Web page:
Whenever I meet someone new to working out, I ask them “why they want to start working out”?
They always tell me, “I want to be healthier,” “I want to feel better,” or” I want to be stronger and have more energy”.
These are all well and good. But there is another answer that only some are courageous enough to give me. Many might feel guilty about acknowledging this for fear of seeming narcissistic.
In our society (the parts of the United States that I see, experience, and read about), we have a very contradictory/hypocritical view of our bodies and ourselves. We glorify healthy, fit bodies. They’re idolized in movies, television, and advertising.
At the same time, we preach about how the body is transient; as such: unimportant. The virtuous person is the one who is concerned with the matters of the mind and shuns the body.
So we fix our eyes not on what is seen, but on what is unseen, since what is seen is temporary, but what is unseen is eternal.
2 Corinthians 4:18
I think, therefore I am. Rene Decartes.
I want people to like me for who I am, not what I look like.
I’m not concerned with material things.
Each of these quotations assume the mind is the preference, the body is the shell shackling the spirit. We treat the mind and the body like they’re separate entities, subjecting them to preferential treatment and neglect.
And were shown images of those who went too far, like Greg Valentino (The Man Whose Arms Exploded) to deter us from becoming too obsessed about our bodies, warning us of the dangers of being too fit. Were told stories about Narcissus, who fell in love with his image, staring at himself until he died. There is definitely a dark side to all of this. This stops us from STARTING.
The body becomes something from the material world to be shunned in favor of more permanent things. Like the mind was something that never changed. But the body is ever changing, for good or for bad!
The fact that we spend billions of dollars in pursuit of healthy bodies despite these divisional philosophies and warnings so intensely suggests to me there is something deeply rooted in our beings screaming for acknowledgement. There is a problem, and our ENTIRE BEING, not just our bodies, not just our minds, are craving it because it isn’t the state they want to be in.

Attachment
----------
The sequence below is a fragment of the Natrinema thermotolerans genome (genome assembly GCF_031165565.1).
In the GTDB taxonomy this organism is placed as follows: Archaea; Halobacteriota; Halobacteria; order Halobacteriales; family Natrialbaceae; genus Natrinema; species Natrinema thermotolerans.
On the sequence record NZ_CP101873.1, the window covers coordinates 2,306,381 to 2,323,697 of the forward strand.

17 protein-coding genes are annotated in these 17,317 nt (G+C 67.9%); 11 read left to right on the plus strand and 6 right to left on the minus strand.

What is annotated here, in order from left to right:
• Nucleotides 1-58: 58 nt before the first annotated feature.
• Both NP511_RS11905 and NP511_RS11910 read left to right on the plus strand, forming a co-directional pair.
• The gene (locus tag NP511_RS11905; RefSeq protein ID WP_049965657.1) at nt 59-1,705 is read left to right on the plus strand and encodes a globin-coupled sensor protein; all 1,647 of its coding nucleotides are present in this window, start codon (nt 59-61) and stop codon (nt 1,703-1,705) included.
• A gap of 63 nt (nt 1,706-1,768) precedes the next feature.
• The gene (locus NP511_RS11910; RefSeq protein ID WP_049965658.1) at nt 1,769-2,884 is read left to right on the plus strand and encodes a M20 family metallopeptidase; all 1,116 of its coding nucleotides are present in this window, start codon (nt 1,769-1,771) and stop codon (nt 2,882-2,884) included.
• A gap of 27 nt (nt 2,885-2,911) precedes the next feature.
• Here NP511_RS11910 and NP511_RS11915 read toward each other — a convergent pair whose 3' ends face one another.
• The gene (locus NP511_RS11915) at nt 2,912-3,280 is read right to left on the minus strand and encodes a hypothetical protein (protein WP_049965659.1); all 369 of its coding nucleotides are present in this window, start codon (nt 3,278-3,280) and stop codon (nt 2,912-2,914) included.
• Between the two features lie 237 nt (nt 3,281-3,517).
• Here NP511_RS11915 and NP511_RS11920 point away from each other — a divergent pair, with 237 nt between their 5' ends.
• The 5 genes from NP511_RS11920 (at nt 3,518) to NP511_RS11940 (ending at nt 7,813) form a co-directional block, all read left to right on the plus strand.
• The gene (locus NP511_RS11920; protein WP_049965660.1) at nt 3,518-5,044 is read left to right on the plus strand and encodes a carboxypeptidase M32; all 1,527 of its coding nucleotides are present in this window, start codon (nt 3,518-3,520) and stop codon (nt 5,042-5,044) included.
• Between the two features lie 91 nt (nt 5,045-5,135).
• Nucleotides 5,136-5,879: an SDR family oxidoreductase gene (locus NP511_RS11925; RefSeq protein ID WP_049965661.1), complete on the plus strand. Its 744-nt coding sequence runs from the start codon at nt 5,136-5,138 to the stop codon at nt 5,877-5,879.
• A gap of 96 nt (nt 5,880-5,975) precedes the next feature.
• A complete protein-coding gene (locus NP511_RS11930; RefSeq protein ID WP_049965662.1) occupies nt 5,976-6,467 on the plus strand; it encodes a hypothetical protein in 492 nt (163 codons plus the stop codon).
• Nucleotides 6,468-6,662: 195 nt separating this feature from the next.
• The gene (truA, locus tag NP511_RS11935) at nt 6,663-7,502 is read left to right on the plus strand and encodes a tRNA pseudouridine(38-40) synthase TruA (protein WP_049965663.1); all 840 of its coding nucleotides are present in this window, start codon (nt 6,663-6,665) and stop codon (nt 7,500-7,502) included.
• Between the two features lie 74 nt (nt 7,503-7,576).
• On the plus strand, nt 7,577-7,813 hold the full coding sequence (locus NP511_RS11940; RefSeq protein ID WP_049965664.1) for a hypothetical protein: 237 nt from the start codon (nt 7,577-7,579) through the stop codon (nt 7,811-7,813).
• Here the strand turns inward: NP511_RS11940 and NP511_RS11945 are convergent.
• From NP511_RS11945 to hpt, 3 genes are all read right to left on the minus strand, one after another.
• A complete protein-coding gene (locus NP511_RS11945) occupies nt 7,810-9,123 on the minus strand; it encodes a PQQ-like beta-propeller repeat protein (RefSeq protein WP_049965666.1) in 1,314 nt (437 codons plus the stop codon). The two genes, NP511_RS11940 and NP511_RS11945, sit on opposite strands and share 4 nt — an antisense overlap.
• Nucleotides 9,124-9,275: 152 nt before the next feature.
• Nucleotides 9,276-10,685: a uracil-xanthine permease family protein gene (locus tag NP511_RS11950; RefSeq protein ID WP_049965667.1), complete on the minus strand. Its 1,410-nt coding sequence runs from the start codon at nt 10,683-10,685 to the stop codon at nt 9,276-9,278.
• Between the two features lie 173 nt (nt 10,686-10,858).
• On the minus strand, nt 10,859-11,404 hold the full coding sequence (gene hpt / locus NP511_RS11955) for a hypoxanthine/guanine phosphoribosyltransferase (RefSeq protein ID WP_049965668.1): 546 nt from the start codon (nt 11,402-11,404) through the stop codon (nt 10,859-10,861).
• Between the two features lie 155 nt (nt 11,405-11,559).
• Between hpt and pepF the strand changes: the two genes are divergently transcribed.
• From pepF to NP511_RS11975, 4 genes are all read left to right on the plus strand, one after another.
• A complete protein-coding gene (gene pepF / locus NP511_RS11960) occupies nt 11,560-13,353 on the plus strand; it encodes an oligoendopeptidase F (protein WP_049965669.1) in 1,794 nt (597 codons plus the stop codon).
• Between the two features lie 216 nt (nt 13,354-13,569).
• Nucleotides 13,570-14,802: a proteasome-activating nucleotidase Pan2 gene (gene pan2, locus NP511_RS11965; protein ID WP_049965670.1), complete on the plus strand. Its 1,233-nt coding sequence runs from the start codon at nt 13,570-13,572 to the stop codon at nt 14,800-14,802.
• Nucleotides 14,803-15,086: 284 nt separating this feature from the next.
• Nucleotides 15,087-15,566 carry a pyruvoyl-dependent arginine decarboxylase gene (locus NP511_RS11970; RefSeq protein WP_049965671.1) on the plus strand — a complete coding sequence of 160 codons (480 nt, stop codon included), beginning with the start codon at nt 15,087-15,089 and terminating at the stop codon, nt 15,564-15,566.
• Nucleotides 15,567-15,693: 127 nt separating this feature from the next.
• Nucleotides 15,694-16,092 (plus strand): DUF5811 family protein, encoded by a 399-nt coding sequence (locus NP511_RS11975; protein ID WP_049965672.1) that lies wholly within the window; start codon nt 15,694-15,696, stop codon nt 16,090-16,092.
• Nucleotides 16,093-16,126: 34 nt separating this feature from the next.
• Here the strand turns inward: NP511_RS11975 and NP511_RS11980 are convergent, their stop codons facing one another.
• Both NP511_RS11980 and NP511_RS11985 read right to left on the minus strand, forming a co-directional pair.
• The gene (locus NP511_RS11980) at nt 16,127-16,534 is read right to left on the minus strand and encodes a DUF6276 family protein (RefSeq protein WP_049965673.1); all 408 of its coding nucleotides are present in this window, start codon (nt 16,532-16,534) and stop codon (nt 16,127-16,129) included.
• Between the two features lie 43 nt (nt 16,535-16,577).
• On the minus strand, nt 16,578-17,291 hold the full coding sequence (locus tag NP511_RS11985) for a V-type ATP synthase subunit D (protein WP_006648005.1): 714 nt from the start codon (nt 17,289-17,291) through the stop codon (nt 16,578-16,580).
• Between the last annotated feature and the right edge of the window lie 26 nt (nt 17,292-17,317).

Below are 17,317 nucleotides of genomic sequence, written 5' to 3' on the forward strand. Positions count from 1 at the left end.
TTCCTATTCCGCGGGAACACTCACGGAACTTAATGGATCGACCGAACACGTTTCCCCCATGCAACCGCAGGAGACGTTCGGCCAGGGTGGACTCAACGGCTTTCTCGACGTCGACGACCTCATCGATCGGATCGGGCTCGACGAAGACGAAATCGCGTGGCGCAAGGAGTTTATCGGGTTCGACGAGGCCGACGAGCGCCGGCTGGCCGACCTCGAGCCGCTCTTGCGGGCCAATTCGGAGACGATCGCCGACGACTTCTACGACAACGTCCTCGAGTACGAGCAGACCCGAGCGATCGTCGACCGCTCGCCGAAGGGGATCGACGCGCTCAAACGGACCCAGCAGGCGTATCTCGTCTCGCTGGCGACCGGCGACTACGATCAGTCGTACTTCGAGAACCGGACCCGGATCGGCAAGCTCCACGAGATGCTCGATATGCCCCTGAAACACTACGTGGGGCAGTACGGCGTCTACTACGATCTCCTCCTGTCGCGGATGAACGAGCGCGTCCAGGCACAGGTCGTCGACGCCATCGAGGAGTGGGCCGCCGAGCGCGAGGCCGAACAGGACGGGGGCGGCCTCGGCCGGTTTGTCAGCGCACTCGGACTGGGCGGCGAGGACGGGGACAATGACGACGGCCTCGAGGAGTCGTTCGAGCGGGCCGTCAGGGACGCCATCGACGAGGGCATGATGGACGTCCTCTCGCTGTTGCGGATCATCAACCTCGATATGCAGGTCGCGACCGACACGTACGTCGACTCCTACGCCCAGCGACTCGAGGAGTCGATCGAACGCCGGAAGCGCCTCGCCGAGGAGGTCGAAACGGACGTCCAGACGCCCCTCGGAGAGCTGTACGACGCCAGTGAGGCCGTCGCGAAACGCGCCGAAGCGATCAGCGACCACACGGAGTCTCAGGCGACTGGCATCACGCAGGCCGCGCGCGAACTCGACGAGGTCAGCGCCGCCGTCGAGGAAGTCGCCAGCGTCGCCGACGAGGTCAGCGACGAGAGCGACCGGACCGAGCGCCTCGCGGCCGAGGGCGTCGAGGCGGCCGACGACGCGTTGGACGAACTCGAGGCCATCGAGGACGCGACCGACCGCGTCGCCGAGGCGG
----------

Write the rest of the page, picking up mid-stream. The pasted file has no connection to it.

The mind-body dichotomy seems less and less concrete. Consider the following:
Thanks, Bill, for enlightening my childhood.
The mind can get the body sick and your mind gets sick when you don’t use your body.
To paraphrase Spinoza (or maybe to paraphrase one of my philosophy professors):
The mind is the body in so far as the body can think and the body is the mind in so far as the mind can do.
So stop hiding from what you really want and acknowledge what truly drives you. Denying your desire is denying yourself. Dont let your fears hold back what you need.
The soul is the prison of the body
Embrace why you want something: get close to it, let it carry you to where you want to go. Don’t be afraid of the force with which it can propel you.
If a house is divided against itself, that house cannot stand.
Unify your thinking and your body’s most visceral, deepest desires align them and focus them on your goal. You either get to your goal or you don’t. Find a way to get it. This is zero sum. You can get there, or you can’t.
Craig is the founder of LifeGuider, he is dedicated to improving not only himself but also others in being more physically fit and mentally capable of handling life’s challenges. He is not your regular life coach, no fancy clothes or fast cars, just a regular “Ole Joe” who has experienced the ups and downs of life like everyone else.
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